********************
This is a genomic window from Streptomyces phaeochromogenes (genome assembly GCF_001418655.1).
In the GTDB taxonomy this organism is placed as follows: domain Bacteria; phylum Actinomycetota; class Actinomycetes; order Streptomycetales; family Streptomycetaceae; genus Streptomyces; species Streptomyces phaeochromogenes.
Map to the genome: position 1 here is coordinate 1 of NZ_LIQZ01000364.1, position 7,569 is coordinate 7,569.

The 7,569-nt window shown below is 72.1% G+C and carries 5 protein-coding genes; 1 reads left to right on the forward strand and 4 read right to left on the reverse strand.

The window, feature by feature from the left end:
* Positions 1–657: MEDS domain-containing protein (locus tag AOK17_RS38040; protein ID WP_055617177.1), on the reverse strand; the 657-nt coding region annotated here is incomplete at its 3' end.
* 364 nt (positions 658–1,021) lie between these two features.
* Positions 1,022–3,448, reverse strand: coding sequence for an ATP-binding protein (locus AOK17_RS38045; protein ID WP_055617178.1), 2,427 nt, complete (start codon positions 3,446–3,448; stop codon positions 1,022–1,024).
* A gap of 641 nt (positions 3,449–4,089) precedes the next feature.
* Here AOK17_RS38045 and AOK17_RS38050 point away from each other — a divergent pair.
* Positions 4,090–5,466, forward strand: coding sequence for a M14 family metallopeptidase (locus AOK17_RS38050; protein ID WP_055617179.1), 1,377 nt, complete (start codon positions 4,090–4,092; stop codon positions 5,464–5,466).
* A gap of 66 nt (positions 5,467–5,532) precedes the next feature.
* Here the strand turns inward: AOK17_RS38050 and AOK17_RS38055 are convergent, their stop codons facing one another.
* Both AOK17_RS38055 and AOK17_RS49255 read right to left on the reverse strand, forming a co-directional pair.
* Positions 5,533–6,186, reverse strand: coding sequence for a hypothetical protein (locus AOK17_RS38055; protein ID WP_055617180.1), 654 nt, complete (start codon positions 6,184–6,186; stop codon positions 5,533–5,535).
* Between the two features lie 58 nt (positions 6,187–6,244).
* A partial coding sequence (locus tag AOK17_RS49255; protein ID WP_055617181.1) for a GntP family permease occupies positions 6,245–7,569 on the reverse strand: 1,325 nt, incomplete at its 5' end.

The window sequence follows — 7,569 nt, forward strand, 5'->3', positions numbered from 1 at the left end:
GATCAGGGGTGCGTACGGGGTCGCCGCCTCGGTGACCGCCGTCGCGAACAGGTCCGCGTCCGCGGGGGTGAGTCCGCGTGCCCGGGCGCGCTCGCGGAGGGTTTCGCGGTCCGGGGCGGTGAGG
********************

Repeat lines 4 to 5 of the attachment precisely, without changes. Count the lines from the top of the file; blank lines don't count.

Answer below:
The 7,569-nt window shown below is 72.1% G+C and carries 5 protein-coding genes; 1 reads left to right on the forward strand and 4 read right to left on the reverse strand.

The window, feature by feature from the left end: